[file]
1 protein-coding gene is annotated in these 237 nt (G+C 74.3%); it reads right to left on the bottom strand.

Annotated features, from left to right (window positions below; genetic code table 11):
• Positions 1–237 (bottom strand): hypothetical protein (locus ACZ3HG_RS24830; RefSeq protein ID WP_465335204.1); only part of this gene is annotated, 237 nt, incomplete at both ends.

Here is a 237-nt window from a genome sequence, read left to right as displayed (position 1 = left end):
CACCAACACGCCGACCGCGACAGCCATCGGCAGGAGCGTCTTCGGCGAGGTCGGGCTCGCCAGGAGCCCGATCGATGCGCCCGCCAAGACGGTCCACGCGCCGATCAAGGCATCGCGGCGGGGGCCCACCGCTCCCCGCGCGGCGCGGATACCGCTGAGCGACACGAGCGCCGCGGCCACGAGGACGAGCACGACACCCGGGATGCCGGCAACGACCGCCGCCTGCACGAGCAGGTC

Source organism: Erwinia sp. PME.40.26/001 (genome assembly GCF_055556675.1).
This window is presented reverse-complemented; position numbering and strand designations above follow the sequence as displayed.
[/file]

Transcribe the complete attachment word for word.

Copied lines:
1 protein-coding gene is annotated in these 237 nt (G+C 74.3%); it reads right to left on the bottom strand.

Annotated features, from left to right (window positions below; genetic code table 11):
• Positions 1–237 (bottom strand): hypothetical protein (locus ACZ3HG_RS24830; RefSeq protein ID WP_465335204.1); only part of this gene is annotated, 237 nt, incomplete at both ends.

Here is a 237-nt window from a genome sequence, read left to right as displayed (position 1 = left end):
CACCAACACGCCGACCGCGACAGCCATCGGCAGGAGCGTCTTCGGCGAGGTCGGGCTCGCCAGGAGCCCGATCGATGCGCCCGCCAAGACGGTCCACGCGCCGATCAAGGCATCGCGGCGGGGGCCCACCGCTCCCCGCGCGGCGCGGATACCGCTGAGCGACACGAGCGCCGCGGCCACGAGGACGAGCACGACACCCGGGATGCCGGCAACGACCGCCGCCTGCACGAGCAGGTC

Source organism: Erwinia sp. PME.40.26/001 (genome assembly GCF_055556675.1).
This window is presented reverse-complemented; position numbering and strand designations above follow the sequence as displayed.